presented at the Royal Society meeting, Artificial Intelligence and the Mind, April 13-14, 1994. Published in Philosophical Transactions of the Royal Society, A, 349, 1994, 133-46.
Arguments about whether a robot could ever be conscious have been conducted up to now in the factually impoverished arena of what is possible "in principle." A team at MIT of which I am a part is now embarking on a longterm project to design and build a humanoid robot, Cog, whose cognitive talents will include speech, eye-coordinated manipulation of objects, and a host of self-protective, self-regulatory and self-exploring activities. The aim of the project is not to make a conscious robot, but to make a robot that can interact with human beings in a robust and versatile manner in real time, take care of itself, and tell its designers things about itself that would otherwise be extremely difficult if not impossible to determine by examination. Many of the details of Cog's "neural" organization will parallel what is known (or presumed known) about their counterparts in the human brain, but the intended realism of Cog as a model is relatively coarse-grained, varying opportunistically as a function of what we think we know, what we think we can build, and what we think doesn't matter. Much of what we think will of course prove to be mistaken; that is one advantage of real experiments over thought experiments.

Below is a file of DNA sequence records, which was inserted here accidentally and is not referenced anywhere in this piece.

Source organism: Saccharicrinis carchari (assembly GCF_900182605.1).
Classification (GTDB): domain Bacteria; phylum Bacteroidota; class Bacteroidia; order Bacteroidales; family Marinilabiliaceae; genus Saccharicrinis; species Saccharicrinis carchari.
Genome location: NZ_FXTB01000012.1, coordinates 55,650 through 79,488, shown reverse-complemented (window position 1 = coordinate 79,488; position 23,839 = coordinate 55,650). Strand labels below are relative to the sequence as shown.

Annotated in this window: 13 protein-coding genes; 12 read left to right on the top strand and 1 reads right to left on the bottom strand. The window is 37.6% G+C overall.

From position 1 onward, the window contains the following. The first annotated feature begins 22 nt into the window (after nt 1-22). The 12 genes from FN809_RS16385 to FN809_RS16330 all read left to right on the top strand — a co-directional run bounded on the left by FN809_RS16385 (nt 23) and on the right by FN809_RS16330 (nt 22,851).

keywords: consciousness, robot, artificial intelligence
1. ARE CONSCIOUS ROBOTS POSSIBLE "IN PRINCIPLE"?
It is unlikely, in my opinion, that anyone will ever make a robot that is conscious in just the way we human beings are. Presumably that prediction is less interesting than the reasons one might offer for it. They might be deep--conscious robots are in some way "impossible in principle"--or they might be trivial--for instance, conscious robots might simply cost too much to make. Nobody will ever synthesize a gall bladder out of atoms of the requisite elements, but I think it is uncontroversial that a gall bladder is nevertheless "just" a stupendous assembly of such atoms. Might a conscious robot be "just" a stupendous assembly of more elementary artifacts--silicon chips, wires, tiny motors and cameras--or would any such assembly, of whatever size and sophistication, have to leave out some special ingredient that is requisite for consciousness?
(The whole paper is now available in Daniel Dennett, Brainchildren, Essays on Designing Minds, MIT Press and Penguin, 1998.)